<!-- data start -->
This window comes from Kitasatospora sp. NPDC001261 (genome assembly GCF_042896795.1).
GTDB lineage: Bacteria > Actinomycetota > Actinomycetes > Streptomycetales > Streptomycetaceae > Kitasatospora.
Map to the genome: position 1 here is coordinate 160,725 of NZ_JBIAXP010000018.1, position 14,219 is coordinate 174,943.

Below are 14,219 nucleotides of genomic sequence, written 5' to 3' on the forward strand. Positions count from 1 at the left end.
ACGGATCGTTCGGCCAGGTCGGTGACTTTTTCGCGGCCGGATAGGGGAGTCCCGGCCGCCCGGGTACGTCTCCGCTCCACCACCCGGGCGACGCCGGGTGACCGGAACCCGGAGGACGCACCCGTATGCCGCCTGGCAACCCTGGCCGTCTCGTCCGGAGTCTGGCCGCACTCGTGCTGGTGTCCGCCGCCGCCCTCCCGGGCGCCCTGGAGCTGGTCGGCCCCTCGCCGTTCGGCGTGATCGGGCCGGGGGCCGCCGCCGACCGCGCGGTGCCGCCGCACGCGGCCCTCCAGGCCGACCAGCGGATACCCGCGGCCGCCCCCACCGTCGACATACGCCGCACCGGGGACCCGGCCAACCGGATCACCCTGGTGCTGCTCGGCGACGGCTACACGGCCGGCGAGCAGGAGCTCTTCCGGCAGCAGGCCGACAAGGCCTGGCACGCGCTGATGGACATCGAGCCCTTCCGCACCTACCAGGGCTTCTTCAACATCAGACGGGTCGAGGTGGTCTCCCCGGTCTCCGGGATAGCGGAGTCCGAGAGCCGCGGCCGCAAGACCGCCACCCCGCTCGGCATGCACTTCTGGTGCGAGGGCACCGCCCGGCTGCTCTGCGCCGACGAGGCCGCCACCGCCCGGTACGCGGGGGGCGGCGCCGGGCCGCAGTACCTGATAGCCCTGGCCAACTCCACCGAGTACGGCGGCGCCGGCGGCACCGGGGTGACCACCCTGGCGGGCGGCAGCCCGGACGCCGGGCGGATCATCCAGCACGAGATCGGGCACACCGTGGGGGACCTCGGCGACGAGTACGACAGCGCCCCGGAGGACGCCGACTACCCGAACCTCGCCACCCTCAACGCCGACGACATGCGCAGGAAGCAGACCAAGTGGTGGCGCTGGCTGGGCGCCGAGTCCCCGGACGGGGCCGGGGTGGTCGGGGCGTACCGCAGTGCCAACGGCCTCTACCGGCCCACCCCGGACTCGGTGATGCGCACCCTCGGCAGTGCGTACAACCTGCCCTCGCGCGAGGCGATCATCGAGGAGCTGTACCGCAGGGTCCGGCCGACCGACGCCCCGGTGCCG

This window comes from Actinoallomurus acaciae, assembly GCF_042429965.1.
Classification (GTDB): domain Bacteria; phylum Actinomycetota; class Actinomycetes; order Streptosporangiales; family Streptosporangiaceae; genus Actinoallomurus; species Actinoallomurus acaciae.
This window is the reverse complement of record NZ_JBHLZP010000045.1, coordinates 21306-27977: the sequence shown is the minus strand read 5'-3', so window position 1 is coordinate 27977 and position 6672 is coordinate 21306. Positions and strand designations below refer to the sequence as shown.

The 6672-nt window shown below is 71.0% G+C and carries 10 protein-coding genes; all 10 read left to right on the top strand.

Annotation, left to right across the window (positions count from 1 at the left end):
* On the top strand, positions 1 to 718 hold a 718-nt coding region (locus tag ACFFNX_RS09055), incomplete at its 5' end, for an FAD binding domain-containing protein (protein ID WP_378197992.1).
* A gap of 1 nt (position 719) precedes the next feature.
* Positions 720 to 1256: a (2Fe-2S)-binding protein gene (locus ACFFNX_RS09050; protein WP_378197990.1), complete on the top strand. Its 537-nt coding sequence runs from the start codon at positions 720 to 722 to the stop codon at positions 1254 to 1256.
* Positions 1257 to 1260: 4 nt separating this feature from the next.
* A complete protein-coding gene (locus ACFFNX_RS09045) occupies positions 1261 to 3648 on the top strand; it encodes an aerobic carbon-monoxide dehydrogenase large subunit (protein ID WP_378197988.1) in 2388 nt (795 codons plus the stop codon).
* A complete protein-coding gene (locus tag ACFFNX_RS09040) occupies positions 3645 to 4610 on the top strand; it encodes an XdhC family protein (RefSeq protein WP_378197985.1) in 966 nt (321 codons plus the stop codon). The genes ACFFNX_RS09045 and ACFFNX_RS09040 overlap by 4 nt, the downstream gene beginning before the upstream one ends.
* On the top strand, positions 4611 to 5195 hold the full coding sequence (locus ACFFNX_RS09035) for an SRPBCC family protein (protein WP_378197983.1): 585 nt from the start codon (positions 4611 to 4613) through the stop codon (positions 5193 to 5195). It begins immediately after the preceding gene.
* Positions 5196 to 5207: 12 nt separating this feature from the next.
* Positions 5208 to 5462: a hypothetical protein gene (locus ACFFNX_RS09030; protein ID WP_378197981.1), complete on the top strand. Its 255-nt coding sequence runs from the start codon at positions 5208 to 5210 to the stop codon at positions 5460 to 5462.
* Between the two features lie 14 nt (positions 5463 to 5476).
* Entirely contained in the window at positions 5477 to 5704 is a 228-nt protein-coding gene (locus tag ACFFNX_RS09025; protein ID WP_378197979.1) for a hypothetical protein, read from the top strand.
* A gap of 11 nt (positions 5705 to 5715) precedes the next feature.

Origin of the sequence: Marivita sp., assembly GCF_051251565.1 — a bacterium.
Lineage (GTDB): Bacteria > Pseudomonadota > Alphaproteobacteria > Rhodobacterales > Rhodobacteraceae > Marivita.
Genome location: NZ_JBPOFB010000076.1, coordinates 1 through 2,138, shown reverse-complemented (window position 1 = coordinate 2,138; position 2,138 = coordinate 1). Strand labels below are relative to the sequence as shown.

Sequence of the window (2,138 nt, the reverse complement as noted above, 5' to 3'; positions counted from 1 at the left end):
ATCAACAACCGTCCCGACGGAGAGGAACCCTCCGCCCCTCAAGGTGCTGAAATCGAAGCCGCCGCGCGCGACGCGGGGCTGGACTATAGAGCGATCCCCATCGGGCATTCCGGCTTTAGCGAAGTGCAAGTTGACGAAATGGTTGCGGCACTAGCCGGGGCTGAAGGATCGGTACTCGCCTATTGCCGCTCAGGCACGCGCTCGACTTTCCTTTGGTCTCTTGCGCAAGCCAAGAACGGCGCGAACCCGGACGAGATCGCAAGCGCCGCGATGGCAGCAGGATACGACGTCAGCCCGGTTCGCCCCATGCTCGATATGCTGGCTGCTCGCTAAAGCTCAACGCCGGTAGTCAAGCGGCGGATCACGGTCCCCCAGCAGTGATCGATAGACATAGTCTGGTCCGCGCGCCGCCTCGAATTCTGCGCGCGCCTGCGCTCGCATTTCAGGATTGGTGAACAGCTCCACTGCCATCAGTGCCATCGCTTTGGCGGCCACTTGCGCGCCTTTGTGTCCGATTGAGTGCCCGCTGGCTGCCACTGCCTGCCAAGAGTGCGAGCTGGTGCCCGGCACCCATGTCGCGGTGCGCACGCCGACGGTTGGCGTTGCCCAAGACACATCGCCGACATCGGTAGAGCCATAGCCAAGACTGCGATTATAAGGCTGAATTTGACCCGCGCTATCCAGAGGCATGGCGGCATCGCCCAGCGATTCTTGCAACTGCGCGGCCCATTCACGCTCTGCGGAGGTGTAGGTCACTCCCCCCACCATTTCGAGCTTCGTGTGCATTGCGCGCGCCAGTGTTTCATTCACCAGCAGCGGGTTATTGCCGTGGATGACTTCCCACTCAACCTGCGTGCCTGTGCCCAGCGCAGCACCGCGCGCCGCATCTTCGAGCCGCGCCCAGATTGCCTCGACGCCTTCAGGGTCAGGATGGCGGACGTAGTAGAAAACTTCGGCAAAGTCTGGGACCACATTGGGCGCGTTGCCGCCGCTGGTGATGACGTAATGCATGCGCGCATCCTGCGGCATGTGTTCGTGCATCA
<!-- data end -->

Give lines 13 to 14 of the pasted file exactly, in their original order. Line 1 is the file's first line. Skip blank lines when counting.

* Positions 720 to 1256: a (2Fe-2S)-binding protein gene (locus ACFFNX_RS09050; protein WP_378197990.1), complete on the top strand. Its 537-nt coding sequence runs from the start codon at positions 720 to 722 to the stop codon at positions 1254 to 1256.
* Positions 1257 to 1260: 4 nt separating this feature from the next.